Susan Morrison: I was promised the moon, but I got a bus pass
The Yorkshire husband breenged into the kitchen triumphantly waving a paper in his hand. He wasn’t promising peace in our time. He was promising me a bus pass. This from the man who once promised me the moon. I’m still waiting for that.
Yes, in a mere three weeks, the days of frantically gouging every pocket and mining the bottom of every shoulder bag for the exact change only will be gone forever.
Who among us has not ripped that kitchen drawer apart to find a 50p you definitely saw the day before? How many packets of Polo mints or random copies of the Evening News have been bought with £10 notes to get change? Who has not carefully counted pennies to create that half ton of smash to be hammered into the hopper whilst avoiding the disapproving eye of the driver?
C’mon. Who hasn’t furtively dropped a pound coin and some random silver in and hoped the driver doesn’t do a random spot check on what you know is only £1.65? Although, in my defence, Lothian Buses, I am one of those people who get impatient and have been known to drop two quid in, well knowing no change was forthcoming, so I figure we are even stevens over the years.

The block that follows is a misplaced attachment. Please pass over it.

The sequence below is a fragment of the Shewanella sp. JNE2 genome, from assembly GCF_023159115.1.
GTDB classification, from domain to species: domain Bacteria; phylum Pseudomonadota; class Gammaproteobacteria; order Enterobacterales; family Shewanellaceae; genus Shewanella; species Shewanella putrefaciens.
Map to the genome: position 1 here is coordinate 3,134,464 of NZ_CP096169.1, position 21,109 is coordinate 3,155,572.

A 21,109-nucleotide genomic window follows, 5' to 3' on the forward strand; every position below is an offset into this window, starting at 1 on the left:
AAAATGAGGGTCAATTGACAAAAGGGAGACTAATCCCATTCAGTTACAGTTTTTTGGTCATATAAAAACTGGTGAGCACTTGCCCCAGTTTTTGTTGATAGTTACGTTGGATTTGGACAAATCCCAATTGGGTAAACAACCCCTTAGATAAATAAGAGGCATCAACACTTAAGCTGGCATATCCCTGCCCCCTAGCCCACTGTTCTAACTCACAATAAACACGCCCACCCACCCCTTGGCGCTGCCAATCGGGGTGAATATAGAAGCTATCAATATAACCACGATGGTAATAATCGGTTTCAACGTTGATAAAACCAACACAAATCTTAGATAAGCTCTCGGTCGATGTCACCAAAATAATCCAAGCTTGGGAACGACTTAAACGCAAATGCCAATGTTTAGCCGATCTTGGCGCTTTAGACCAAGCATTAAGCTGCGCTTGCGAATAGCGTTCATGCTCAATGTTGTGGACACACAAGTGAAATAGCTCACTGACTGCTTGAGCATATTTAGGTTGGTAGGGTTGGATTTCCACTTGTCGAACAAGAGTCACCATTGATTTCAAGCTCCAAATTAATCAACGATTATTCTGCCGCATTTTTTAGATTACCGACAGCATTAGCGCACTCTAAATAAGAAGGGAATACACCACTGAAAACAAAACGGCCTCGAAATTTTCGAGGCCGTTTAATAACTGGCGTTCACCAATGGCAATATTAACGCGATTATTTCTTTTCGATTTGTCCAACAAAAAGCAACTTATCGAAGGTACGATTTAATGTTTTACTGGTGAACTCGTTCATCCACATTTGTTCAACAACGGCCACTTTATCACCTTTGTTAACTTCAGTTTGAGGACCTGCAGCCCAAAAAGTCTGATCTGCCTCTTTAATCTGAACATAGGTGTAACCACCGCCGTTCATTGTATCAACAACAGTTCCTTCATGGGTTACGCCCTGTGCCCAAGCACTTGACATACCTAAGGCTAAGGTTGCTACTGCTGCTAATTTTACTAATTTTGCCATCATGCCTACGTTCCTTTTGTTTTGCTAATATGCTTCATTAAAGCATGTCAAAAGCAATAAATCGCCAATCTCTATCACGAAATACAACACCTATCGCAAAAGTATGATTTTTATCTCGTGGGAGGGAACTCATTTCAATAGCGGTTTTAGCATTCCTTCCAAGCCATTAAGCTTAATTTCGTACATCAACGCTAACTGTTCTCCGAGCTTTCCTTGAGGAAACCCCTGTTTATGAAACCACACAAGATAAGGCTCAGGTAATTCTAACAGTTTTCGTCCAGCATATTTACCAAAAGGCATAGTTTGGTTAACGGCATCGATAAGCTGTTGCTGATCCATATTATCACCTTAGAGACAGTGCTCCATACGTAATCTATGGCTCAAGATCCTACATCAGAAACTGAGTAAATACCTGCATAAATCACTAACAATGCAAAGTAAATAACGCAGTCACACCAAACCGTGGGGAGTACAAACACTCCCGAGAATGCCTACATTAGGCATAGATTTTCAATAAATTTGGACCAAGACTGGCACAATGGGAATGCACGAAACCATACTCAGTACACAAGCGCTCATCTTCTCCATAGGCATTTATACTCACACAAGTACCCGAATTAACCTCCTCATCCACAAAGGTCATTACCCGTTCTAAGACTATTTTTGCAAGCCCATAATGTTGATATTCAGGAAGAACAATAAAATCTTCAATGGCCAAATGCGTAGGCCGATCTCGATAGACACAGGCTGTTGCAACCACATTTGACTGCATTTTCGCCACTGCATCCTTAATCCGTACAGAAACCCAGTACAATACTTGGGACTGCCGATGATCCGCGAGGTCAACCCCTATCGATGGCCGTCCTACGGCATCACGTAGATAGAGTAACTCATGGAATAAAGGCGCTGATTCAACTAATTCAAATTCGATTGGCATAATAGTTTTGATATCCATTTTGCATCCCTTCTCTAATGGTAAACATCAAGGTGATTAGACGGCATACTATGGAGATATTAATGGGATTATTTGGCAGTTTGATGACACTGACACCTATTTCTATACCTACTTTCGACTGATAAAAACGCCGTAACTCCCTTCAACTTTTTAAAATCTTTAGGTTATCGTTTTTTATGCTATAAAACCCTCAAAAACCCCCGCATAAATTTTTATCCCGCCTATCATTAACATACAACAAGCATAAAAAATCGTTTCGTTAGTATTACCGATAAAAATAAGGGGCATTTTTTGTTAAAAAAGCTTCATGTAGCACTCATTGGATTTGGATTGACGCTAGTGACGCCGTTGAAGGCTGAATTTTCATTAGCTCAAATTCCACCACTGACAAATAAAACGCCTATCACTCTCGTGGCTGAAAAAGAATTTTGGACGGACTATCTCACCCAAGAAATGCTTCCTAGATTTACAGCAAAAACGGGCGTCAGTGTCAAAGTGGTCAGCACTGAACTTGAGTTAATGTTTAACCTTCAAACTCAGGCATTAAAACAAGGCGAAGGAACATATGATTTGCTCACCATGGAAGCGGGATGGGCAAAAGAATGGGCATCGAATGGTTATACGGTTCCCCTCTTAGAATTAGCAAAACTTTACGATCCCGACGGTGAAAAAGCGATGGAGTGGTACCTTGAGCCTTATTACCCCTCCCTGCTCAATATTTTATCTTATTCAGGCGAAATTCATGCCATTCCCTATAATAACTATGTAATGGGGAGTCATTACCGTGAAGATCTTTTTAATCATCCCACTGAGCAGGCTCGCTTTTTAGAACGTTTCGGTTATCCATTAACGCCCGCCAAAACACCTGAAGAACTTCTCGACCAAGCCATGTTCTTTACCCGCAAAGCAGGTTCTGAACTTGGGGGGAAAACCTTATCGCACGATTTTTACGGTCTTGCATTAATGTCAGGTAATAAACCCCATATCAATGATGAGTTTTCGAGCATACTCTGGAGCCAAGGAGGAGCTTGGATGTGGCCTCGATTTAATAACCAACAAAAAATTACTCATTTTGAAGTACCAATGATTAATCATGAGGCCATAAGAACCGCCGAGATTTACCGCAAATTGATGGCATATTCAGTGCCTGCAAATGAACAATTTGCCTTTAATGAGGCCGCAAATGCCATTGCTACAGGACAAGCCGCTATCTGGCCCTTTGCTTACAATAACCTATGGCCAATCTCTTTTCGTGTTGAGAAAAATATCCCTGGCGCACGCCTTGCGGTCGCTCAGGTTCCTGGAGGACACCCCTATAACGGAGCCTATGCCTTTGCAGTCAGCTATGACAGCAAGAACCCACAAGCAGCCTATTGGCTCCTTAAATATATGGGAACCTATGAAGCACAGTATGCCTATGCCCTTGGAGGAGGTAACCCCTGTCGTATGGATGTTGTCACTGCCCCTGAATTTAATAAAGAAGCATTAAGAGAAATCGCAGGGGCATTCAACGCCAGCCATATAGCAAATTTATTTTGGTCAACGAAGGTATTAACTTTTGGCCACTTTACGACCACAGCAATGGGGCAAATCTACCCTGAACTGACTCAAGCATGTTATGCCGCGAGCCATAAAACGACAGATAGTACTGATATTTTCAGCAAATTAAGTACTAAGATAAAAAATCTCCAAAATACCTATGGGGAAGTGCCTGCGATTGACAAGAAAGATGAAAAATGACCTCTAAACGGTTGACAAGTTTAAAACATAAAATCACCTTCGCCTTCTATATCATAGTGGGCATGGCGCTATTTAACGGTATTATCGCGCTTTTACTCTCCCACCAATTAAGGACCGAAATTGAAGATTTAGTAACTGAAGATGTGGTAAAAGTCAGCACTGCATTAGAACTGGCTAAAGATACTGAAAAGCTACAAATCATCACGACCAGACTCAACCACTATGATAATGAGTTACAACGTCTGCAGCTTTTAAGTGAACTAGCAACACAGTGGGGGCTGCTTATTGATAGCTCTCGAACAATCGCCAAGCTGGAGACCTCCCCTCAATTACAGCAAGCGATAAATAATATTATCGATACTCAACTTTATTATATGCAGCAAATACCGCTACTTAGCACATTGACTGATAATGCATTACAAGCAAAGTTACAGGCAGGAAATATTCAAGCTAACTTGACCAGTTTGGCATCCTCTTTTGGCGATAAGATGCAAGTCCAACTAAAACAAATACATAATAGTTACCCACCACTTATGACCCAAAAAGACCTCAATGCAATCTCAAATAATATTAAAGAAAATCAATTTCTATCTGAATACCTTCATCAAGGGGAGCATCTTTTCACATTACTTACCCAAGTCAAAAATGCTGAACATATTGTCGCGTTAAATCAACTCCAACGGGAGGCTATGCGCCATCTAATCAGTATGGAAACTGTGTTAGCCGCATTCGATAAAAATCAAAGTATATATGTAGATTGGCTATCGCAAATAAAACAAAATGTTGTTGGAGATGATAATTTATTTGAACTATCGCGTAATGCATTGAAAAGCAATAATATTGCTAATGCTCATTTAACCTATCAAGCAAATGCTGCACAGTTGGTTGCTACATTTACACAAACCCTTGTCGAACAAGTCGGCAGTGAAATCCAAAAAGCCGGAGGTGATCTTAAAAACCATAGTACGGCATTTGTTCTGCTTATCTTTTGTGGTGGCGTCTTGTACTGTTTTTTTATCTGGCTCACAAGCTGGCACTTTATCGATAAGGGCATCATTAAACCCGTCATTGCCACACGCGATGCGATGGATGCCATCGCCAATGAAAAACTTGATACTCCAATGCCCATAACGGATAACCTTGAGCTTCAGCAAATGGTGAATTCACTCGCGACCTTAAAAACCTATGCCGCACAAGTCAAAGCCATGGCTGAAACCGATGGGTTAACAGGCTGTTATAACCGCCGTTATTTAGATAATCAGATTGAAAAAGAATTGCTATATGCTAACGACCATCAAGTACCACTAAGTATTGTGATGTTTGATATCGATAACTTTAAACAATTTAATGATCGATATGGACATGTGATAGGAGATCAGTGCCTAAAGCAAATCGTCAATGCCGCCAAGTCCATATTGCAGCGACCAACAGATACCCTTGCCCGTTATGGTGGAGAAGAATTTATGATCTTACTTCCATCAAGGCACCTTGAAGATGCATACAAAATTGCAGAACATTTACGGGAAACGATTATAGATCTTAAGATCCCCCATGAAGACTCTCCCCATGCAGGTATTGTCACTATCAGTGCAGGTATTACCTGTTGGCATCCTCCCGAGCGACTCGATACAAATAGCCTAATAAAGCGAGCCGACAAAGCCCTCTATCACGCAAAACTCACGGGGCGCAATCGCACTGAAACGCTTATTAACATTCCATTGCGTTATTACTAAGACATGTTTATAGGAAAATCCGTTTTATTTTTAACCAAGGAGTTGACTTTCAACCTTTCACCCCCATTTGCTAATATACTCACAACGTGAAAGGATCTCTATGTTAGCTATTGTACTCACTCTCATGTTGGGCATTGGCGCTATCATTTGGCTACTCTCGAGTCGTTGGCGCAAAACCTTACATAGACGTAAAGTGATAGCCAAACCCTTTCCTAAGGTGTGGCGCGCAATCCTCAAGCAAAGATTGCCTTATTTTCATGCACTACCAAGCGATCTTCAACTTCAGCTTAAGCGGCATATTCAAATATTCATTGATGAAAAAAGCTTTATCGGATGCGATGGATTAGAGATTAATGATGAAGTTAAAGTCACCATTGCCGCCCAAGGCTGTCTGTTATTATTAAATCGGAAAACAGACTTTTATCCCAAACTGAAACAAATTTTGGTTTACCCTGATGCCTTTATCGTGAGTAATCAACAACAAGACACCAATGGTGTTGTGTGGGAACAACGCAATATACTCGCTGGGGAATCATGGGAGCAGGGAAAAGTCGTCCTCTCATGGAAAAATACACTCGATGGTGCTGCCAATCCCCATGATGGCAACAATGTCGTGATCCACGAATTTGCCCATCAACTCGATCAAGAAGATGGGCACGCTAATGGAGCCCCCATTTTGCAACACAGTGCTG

Things got easier when it all switched to flat fares, but it didn’t stop the change hunt. Yes, I know there are ridacards, but if you don’t use the bus every day, they really don’t work out.
And yes, I know there is technology. There’s a highly temperamental app on your smartphone that has a nasty habit of making itself absent just before the bus arrives.
Now, you try standing in front of a Lothian bus driver running late during rush hour, with Leith Street closed again, and a badly-parked car building up a traffic jam you can see from space. Fourteen students from Spain boarded the bus before you and insisted on paying single fares individually by redistributing 20p coins amongst themselves. Then you tell him you just have to wait for your phone to reboot.
Yesterday I realised that I had started to carry cash with me as a back-up for the app. I installed the app to be a back-up for cash. I uninstalled the app.
My first regular fare was 20p, to Shandwick Place. Back then the fare system was pretty complex. You had to know the number of bus stops you passed in order to work out exactly how much the fare was. In theory, it’s a crackerjack idea. Pay for what you use. In practice, fraught with danger. If you didn’t know the route, strong chance you might misjudge.
Me, first office Christmas party, 1987. Still a bit vague about the city. Where is Corstorphine, anyway? Leith to the Toby Carvery on St John’s Road was not 20p. I know this because the bus driver told me. Loudly.